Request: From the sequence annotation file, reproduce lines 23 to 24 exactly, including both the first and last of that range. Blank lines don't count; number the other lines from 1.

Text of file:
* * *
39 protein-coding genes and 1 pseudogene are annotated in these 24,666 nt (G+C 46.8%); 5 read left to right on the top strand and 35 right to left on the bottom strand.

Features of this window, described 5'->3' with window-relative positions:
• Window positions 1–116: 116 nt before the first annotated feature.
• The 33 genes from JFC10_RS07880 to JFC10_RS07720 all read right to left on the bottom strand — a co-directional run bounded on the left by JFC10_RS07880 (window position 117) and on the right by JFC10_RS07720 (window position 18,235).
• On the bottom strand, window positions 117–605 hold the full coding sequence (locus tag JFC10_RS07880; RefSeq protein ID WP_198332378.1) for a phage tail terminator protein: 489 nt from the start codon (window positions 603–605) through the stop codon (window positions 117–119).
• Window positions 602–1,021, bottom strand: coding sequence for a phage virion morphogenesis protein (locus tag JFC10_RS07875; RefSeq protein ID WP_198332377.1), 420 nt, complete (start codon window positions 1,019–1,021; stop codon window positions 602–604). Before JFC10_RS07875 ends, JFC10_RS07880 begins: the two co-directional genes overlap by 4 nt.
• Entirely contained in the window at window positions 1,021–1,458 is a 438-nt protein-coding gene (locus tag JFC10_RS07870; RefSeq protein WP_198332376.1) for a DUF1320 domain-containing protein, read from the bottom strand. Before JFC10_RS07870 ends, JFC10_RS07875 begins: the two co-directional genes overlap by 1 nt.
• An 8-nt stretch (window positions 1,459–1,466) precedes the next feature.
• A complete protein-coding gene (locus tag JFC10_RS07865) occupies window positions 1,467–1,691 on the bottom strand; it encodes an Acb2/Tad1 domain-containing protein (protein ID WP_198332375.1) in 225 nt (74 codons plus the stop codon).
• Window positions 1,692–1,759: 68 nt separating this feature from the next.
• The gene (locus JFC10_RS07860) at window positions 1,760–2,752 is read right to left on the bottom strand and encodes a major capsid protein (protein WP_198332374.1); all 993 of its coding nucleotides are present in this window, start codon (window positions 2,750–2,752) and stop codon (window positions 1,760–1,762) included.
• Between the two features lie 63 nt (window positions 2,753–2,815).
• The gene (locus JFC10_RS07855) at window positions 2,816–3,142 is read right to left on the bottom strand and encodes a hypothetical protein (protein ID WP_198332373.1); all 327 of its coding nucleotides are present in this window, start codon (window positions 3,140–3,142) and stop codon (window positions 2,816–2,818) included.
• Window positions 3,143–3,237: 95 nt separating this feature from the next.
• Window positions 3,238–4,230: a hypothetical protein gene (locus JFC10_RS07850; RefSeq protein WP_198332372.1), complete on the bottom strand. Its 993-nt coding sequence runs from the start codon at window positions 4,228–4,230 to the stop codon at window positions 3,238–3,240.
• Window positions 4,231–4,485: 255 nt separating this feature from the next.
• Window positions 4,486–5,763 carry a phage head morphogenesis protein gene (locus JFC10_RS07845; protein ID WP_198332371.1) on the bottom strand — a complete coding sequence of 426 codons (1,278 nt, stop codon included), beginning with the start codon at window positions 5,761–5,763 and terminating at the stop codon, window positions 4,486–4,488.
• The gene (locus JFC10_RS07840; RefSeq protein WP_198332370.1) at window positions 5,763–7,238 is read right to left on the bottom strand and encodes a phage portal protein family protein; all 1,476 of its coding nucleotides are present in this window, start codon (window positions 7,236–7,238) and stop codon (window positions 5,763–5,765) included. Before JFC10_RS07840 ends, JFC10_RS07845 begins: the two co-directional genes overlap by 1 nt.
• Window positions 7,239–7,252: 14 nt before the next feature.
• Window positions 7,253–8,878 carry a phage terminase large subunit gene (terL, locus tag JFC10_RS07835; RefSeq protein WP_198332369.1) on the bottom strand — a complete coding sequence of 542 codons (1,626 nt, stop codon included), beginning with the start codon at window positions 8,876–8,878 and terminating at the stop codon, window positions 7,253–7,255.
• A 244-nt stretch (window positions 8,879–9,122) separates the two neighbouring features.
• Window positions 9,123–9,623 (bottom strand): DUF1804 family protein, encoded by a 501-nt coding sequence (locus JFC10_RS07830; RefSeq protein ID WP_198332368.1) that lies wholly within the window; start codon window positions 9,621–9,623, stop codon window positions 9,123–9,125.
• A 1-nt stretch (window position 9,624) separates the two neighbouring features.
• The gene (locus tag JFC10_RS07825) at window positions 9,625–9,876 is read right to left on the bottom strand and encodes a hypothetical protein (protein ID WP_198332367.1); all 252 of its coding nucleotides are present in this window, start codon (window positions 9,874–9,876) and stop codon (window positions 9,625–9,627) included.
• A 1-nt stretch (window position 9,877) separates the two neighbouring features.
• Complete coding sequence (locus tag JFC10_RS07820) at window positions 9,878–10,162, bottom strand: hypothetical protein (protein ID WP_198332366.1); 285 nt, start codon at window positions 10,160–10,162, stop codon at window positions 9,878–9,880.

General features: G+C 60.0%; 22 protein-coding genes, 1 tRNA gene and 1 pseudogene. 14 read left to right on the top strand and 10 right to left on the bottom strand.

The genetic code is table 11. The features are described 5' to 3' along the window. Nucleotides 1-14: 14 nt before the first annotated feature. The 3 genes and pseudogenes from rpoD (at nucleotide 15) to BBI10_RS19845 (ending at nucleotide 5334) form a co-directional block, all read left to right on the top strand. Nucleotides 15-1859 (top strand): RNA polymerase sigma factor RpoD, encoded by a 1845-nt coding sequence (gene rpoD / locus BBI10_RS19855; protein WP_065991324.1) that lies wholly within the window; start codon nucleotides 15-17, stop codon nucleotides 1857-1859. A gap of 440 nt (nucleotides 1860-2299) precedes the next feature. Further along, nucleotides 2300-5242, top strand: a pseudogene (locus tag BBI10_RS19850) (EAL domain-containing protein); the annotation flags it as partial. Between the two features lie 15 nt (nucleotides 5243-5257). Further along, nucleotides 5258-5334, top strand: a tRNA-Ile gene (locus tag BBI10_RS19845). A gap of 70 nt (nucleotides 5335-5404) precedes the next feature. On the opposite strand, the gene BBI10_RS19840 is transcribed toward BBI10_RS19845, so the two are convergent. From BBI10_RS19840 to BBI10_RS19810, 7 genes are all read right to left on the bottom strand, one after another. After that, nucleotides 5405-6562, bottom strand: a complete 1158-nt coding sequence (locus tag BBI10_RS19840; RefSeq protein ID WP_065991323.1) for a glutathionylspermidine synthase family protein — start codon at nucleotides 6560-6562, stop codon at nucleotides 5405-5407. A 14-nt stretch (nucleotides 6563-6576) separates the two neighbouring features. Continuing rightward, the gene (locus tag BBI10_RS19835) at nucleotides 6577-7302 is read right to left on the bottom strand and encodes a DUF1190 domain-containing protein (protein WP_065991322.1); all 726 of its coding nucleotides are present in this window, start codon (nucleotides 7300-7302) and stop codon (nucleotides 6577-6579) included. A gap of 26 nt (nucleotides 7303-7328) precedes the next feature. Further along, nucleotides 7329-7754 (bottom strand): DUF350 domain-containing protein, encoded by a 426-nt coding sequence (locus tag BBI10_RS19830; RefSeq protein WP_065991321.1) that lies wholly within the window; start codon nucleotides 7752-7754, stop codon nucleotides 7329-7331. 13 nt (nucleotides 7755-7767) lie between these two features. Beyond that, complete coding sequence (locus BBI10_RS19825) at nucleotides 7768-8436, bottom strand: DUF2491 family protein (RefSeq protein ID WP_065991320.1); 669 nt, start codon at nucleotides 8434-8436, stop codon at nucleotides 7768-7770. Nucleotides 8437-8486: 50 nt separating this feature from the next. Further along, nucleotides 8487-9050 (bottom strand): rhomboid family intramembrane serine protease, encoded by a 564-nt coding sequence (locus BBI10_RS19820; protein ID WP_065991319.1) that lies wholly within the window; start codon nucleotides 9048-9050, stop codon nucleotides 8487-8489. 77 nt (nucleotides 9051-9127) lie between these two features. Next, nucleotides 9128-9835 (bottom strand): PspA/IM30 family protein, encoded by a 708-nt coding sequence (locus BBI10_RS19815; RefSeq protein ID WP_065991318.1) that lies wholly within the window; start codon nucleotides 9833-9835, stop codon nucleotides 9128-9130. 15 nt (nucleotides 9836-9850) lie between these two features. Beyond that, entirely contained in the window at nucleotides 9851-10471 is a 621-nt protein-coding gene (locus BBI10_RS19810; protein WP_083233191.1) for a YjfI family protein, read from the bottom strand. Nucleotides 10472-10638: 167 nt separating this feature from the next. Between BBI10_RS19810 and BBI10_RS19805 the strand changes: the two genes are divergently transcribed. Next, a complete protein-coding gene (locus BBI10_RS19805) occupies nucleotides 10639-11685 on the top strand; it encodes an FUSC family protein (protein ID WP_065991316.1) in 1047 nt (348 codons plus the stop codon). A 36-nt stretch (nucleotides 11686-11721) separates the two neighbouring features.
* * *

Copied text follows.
• A 1-nt stretch (window position 9,624) separates the two neighbouring features.
• The gene (locus tag JFC10_RS07825) at window positions 9,625–9,876 is read right to left on the bottom strand and encodes a hypothetical protein (protein ID WP_198332367.1); all 252 of its coding nucleotides are present in this window, start codon (window positions 9,874–9,876) and stop codon (window positions 9,625–9,627) included.